I Wanna Be Your Joey Ramone (by Stephanie Kuehnert)

17 06 2012

In a weird case of coincidence the cat watched the movie The Runaways, featuring Kristen Stewart & Dakota Fanning, on the same day as finishing Stephanie Kuehnert’s I Wanna Be Your Joey Ramone. The Runaways is a biopic about the mid-1970s all-girl band of the same name. It shows a band haunted by and finally succumbing to the number one rock’n’roll cliché: drugs. It takes a whole lot to withstand the pressure of fame, more than what a couple of pre-punk teens have in them, apparently. Something that this movie and its characters have in common with the protagonists of Kuehnert’s debut novel – besides a love for music – is the less than stable family life they can turn to when things get tough.

Emily Black, the protagonists of I Wanna Be Your Joey Ramone, has never known her mother. When she was only 4 months old, her mother Louisa, left her and her father “to follow the music”. That’s the story that Emily has always heard about her wild rock’n’roll mom. And in a weird almost reverse sort of psychology she has put her mother on a rock’n’roll pedestal and has tried to live up to the wild image she has of her. Ever since she could walk and talk, Emily has breathed music. With her best friend Regan and Regan’s boyfriend to be, Tom, she forms a band. Emily is all about the music, which is OK of course, but not always very believable, especially when she wants it to be about punk. This is the 90s in Wisconsin (and then Chicago), so at best, they could be grunge-knockoffs, but punk it ain’t. Granted, you get the same set of rock clichés as you get in The Runaways, and clichés are obviously rooted in truth or they wouldn’t be clichés in the first place, of course,…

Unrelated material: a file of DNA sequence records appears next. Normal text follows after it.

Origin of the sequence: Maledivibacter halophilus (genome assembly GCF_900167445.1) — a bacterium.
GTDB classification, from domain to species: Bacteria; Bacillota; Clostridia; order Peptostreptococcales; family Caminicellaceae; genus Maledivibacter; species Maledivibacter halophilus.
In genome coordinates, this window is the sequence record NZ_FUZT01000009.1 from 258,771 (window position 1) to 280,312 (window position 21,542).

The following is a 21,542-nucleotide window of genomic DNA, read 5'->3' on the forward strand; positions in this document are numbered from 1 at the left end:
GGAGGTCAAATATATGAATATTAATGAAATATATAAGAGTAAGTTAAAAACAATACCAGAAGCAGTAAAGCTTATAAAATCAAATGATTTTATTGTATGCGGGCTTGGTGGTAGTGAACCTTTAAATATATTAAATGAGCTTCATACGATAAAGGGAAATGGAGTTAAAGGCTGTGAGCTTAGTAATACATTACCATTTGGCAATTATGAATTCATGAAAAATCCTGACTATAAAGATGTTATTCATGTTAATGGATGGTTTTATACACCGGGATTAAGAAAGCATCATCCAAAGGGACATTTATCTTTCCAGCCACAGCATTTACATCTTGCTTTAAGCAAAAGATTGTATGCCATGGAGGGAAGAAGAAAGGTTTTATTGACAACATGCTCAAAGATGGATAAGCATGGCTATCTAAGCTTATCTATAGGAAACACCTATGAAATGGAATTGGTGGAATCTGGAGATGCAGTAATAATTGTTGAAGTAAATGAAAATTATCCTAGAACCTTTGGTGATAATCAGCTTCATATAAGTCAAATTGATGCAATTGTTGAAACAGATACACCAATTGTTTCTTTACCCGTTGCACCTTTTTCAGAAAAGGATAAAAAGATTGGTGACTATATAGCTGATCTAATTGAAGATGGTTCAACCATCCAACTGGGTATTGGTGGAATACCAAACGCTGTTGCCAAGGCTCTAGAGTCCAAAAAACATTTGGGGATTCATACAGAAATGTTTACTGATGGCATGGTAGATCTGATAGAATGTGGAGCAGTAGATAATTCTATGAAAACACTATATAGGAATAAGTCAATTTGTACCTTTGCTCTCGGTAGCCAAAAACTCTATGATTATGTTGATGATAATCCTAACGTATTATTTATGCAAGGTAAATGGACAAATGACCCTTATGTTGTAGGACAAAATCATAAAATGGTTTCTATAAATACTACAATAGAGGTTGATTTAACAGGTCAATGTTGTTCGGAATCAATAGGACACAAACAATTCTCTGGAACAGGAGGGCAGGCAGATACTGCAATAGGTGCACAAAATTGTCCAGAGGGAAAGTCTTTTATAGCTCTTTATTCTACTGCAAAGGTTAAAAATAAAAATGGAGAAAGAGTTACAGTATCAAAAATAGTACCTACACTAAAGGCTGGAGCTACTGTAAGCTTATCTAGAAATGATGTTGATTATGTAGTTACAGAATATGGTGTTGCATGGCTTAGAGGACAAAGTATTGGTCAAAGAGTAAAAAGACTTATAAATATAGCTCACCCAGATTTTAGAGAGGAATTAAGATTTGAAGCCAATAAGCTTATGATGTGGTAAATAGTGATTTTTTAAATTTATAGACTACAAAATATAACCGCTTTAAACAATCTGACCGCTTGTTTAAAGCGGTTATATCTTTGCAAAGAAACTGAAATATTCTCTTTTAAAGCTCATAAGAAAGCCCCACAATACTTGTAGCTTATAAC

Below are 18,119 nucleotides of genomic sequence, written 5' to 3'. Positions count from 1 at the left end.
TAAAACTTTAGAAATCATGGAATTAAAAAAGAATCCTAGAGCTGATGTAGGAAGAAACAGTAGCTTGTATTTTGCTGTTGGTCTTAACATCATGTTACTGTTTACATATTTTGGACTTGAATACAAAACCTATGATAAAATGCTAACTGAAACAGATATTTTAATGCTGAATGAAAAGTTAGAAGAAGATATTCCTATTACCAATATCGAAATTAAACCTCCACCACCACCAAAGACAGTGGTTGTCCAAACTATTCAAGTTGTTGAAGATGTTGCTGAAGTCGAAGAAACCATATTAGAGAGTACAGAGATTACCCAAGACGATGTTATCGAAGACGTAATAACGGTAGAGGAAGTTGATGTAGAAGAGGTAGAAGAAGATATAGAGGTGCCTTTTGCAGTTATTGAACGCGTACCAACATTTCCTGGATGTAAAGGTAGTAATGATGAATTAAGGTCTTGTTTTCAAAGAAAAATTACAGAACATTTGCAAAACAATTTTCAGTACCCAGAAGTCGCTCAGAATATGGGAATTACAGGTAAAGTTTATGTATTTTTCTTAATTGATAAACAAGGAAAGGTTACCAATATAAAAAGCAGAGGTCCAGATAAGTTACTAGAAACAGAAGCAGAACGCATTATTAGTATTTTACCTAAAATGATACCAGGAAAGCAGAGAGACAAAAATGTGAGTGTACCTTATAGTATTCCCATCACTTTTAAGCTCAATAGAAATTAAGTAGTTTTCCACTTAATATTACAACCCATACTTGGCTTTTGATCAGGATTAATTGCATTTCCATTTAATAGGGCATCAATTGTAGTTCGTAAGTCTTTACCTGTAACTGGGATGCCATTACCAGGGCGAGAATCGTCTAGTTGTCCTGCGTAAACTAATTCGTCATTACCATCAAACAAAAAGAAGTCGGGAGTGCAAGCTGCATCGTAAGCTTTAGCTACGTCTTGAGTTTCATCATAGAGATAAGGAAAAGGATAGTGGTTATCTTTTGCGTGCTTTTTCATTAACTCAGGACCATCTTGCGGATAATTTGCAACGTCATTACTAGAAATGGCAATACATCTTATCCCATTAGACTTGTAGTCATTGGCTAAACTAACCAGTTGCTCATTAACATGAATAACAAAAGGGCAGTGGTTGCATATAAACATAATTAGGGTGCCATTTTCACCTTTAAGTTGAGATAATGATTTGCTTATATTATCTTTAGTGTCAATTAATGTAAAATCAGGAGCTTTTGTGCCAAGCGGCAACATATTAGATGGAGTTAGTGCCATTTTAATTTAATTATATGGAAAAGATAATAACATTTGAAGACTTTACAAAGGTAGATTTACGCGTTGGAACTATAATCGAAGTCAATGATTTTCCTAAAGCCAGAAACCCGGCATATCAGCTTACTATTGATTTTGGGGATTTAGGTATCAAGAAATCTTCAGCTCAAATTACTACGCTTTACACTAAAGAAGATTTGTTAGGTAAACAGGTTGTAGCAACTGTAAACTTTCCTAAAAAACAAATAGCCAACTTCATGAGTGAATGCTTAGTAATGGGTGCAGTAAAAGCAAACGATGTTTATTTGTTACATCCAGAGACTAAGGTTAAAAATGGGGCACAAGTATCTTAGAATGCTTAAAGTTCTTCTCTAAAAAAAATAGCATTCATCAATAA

Anyway, so, if you can get past all the punk and music clichés, then this book is just ace: raw-ish, sort of edgy and wannabe punk. The thing that bothered the cat, though (besides the fact that of course they make it huge so very easily, and yes, drugs do ruin this and yes, of course there’s an abusive stalker boyfriend), and which spoilt her reading experience in the second half of the book was the fact that Emily’s voice started off great (daughter with a mother-complex), but then turns into this whiny voice making all of it sound more like a music memoir, than about girl figuring out who she is.  There is also Louisa’s narrative interspersed throughout the book, but the problem is that the two threads don’t really come together. Mother and daughter do have one meeting at the end, but this book ends before the hard stuff really starts for both, especially for Louisa: picking up the pieces after she left her family. I just wanted more of the mother-daughter dynamic than the rock’n’roll cliché.

I Wanna Be Your Joey Ramone suffers most from being a debut: too obvious at times (due to the narrator not being very subtle about the things she says), not detailed enough when it comes to actual reflection on the actions of the protagonists. To make a cliché story (and most ‘music stories’ are unfortunately fairly cliché) really stand out you need that edge that Emily Black and Stephanie Kuehnert aspire to. Too bad, because I think the heart of the writer may have been in the right place, it’s just the execution of it all that could have been crisper. But… the cat hasn’t given up on Stephanie Kuehnert yet!



3 responses

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8 11 2013

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13 11 2013

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